Protecting a company’s data can be very important, whether it’s financial stats, tactical plans or confidential information. Considering some of the headline stories in the past few years it’s not necessary to explain the various ways that data storage devices can be lost and the seriousness of information getting into the wrong hands. However, we have found a USB flash drive that gives a slightly different meaning to data protection.
The Cryptex USB flash drive seen on the right was made by a Russian man who goes by the alias of “Tarator”. He deigned the USB flash drive on AutoCAD and then had it fabricated from metal, it is therefore a real working Cryptex as opposed to a USB shell concept. It resembles a smaller version of the Cryptex used in the Dan Browne book and film “Da Vinci Code”, yet, we’d say that a USB stick was a much more rewarding prize than a piece of paper. Forgetting the code could be quite annoying especially if your presentation is saved on it or you’re in a rush to have the information saved and you can’t get it opened.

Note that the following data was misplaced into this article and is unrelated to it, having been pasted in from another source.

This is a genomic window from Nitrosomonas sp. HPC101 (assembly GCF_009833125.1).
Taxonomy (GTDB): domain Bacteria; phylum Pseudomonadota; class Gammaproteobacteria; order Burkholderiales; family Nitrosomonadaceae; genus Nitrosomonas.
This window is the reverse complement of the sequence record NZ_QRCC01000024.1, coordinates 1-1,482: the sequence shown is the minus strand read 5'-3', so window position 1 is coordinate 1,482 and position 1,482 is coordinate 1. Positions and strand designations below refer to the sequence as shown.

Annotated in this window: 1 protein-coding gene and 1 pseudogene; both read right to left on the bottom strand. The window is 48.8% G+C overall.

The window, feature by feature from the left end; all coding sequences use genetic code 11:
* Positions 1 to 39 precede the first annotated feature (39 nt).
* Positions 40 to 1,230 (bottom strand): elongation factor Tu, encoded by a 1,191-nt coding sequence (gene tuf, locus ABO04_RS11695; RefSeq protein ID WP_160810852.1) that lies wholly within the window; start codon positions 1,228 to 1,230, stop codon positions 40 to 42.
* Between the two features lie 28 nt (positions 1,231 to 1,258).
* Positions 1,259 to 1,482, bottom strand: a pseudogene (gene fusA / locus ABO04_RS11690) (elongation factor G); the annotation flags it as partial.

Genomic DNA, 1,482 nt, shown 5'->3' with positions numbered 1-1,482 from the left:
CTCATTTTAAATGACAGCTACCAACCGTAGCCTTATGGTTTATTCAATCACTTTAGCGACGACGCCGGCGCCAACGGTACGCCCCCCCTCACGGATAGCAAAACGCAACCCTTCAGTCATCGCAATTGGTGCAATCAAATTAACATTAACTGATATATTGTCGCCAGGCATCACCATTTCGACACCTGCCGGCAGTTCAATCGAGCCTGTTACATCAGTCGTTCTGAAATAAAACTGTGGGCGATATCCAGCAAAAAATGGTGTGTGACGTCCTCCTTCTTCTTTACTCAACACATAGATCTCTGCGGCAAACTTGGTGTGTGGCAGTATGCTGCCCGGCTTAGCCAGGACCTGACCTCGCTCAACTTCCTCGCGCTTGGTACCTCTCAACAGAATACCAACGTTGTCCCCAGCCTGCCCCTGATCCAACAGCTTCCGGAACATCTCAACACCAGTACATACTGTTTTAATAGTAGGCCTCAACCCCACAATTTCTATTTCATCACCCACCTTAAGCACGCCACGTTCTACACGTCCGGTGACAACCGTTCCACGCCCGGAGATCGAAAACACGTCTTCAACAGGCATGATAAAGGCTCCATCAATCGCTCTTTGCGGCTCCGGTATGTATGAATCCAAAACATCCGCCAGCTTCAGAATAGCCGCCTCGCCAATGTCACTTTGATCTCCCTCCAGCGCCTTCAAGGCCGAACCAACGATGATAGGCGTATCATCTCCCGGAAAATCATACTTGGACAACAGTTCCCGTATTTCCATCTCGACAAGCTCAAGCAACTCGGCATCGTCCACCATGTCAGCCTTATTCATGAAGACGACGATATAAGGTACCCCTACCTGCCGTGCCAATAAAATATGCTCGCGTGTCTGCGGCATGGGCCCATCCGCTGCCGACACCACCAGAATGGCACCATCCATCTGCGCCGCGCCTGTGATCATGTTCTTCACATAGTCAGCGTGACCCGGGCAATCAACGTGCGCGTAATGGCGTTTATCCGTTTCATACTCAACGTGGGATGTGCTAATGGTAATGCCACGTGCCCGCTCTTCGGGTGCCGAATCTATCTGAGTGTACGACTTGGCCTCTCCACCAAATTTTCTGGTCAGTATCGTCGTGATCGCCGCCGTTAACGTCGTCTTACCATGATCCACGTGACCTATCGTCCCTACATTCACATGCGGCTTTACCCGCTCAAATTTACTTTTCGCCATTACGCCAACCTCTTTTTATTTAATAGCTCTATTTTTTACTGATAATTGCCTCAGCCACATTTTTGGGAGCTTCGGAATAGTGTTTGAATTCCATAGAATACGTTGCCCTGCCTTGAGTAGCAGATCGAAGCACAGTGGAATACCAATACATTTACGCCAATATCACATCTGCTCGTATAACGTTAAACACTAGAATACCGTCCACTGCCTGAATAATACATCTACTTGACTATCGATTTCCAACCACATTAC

These USB flash drives would certainly make an impact for any company if given out as a promotional gift with their own clues and passwords. They would be especially suitable for a security company or a software data encryption company. This flash drive design however, is not available to the public and it is currently unknown whether or not it will be taken to production.
You can restrict access to any data you load onto your flash drives by protecting use of the flash drive with a password. We can set the password to anything you want during the manufacture process or we can leave it set to a standard “default” password that the user will be prompted to change on first use. So how does it work? When a user accesses the USB Flash drive, they are presented with a padlock icon. When this is clicked the user is prompted to enter a password. It’s as simple and secure as that!
If this isn’t enough protection for the information that you want storing on your branded USB flash drives then we would suggest trying to replicate the Cryptex USB memory stick. Good luck!